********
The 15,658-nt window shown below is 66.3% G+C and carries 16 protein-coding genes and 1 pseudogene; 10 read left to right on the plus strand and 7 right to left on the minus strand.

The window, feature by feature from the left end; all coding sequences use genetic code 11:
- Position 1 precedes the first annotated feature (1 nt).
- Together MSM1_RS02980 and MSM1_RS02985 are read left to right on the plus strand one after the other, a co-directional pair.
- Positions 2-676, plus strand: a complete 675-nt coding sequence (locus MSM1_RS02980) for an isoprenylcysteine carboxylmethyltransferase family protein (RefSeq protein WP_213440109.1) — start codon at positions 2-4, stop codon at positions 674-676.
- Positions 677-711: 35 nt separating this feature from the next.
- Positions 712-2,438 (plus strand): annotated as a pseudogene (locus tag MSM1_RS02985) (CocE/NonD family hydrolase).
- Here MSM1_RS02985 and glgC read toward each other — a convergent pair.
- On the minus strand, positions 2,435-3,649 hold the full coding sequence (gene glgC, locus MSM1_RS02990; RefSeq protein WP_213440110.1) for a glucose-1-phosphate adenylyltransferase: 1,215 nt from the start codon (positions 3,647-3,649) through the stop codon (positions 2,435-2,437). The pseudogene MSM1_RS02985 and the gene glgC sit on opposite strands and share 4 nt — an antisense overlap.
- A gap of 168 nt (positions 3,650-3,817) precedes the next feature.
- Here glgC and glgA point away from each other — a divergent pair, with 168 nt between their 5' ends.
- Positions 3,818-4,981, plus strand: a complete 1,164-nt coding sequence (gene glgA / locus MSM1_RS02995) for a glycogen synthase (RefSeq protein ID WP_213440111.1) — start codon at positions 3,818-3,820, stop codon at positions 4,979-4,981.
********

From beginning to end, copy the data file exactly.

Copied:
The 15,658-nt window shown below is 66.3% G+C and carries 16 protein-coding genes and 1 pseudogene; 10 read left to right on the plus strand and 7 right to left on the minus strand.

The window, feature by feature from the left end; all coding sequences use genetic code 11:
- Position 1 precedes the first annotated feature (1 nt).
- Together MSM1_RS02980 and MSM1_RS02985 are read left to right on the plus strand one after the other, a co-directional pair.
- Positions 2-676, plus strand: a complete 675-nt coding sequence (locus MSM1_RS02980) for an isoprenylcysteine carboxylmethyltransferase family protein (RefSeq protein WP_213440109.1) — start codon at positions 2-4, stop codon at positions 674-676.
- Positions 677-711: 35 nt separating this feature from the next.
- Positions 712-2,438 (plus strand): annotated as a pseudogene (locus tag MSM1_RS02985) (CocE/NonD family hydrolase).
- Here MSM1_RS02985 and glgC read toward each other — a convergent pair.
- On the minus strand, positions 2,435-3,649 hold the full coding sequence (gene glgC, locus MSM1_RS02990; RefSeq protein WP_213440110.1) for a glucose-1-phosphate adenylyltransferase: 1,215 nt from the start codon (positions 3,647-3,649) through the stop codon (positions 2,435-2,437). The pseudogene MSM1_RS02985 and the gene glgC sit on opposite strands and share 4 nt — an antisense overlap.
- A gap of 168 nt (positions 3,650-3,817) precedes the next feature.
- Here glgC and glgA point away from each other — a divergent pair, with 168 nt between their 5' ends.
- Positions 3,818-4,981, plus strand: a complete 1,164-nt coding sequence (gene glgA / locus MSM1_RS02995) for a glycogen synthase (RefSeq protein ID WP_213440111.1) — start codon at positions 3,818-3,820, stop codon at positions 4,979-4,981.